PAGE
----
Metro Transit has a variety of interesting online tools that tie in neatly with this project. They have a Java-based bus tracker (see figure upper right) which lets you see the current location of any bus in the system using their transponders. Their trip planner is also handy. If I were a frequent commuter with a handheld Wi-Fi-equipped device, I think I'd love to use it to help figure out the commute while underway.
Some Metro and Sound Transit routes are quite long and spend most of their time on their freeway, making it a more natural fit for working while commuting during time that's between down time and useful time. This is the argument for much of the commuter-Fi that I first wrote about last summer for The New York Times focusing on buses, boats, and planes.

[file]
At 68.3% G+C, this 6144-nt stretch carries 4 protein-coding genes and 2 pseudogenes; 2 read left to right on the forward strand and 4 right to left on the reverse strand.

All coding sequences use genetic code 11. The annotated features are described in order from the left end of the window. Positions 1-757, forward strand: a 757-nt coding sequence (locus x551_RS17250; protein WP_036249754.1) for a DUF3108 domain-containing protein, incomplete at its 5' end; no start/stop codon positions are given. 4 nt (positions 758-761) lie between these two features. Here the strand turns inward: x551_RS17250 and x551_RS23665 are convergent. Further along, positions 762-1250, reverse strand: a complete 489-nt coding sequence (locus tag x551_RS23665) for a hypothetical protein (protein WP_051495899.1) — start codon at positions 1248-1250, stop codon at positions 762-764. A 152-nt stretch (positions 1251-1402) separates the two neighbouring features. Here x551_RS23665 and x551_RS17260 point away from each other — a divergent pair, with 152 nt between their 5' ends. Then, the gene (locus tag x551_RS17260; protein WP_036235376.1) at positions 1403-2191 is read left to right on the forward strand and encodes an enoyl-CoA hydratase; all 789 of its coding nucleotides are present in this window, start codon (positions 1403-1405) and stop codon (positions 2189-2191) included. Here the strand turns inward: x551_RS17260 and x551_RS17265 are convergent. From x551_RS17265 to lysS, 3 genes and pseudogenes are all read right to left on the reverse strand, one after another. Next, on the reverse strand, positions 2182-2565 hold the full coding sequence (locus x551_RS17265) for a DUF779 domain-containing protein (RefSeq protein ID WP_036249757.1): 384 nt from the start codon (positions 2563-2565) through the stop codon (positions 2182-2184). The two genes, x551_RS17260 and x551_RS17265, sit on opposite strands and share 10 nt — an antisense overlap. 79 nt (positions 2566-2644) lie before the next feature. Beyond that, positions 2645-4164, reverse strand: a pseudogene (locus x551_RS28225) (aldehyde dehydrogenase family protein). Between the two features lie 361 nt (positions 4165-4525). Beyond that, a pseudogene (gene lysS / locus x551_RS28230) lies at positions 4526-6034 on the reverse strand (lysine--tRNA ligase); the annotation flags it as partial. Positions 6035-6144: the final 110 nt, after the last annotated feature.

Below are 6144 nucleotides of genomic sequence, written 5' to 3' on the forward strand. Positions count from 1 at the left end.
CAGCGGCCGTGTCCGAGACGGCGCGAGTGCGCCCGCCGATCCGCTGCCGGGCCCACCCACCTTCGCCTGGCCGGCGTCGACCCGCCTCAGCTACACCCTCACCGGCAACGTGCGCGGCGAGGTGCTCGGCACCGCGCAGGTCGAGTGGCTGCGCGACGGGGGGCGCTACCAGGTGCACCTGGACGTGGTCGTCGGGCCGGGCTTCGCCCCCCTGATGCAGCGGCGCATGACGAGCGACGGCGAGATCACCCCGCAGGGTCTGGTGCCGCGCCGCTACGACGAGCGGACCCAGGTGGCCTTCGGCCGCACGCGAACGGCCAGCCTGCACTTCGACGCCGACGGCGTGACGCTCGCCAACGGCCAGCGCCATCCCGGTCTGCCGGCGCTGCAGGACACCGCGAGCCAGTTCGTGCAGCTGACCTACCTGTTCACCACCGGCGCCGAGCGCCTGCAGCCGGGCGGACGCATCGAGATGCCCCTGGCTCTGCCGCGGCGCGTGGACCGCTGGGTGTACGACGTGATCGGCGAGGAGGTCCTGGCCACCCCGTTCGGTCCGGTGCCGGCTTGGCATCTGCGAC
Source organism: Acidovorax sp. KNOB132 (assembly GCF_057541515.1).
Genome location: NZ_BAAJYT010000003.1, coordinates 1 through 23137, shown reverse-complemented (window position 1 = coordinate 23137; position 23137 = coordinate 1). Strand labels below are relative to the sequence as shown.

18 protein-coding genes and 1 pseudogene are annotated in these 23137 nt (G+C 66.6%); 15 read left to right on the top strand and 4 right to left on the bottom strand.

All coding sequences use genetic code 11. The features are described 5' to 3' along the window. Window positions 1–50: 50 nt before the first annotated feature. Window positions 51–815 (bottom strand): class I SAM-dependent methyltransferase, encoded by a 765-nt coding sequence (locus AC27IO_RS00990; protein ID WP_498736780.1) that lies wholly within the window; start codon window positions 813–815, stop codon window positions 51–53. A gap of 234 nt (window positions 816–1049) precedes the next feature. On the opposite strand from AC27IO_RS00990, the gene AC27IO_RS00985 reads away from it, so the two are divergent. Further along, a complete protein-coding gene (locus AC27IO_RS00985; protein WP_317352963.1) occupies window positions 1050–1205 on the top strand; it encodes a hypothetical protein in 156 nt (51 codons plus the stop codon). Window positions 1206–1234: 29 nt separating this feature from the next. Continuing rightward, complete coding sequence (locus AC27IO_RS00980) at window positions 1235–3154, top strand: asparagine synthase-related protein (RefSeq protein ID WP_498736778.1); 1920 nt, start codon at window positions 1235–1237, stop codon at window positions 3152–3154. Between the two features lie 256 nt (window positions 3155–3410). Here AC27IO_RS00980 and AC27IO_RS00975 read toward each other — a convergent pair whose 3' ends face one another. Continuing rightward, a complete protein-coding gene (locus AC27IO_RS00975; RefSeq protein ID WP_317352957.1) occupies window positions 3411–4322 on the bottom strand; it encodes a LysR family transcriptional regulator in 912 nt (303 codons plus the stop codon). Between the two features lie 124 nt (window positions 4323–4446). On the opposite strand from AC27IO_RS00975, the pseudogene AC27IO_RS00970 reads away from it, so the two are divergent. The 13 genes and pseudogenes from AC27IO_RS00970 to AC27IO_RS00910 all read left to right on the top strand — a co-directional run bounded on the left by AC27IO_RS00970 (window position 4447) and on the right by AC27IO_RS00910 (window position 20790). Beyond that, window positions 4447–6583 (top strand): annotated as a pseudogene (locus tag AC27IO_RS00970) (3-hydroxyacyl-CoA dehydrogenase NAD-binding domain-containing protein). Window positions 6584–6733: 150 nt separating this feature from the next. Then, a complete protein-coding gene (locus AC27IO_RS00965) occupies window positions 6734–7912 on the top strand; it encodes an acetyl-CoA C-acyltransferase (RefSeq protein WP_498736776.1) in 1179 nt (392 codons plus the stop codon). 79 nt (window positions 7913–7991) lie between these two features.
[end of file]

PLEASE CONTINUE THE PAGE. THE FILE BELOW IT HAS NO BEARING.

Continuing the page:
Do you know what Wi-Fi is working in and around New Orleans? Post comments below if you do. Folks are asking about what's available for reporters and regular citizens. Links to stories that list this information are welcome as well.
Update: See comments below for several networks and locations. And McDonald's Wi-Fi-equipped restaurant in the area are apparently also offering free Wi-Fi. Other companies are helping, too, including iPass.
Update Sept. 15: Pronto Networks is working with SkyTel (an MCI subsidiary) and Tropos Networks to add free Wi-Fi in New Orleans, Biloxi, Baton Rouge, and associated airports.
A Gartner report suggests the majority of business travelers remain unware of and uninterested in ground, air Wi-Fi: The press release for this report doesn't offer historical information, so the fact that 25 percent of US and 17 percent of UK travelers (in a sample of 2,000) said they're using Wi-Fi on the road seems quite high to me. All the numbers from the hotspot industry show usage growing at a remarkable pace over the last year.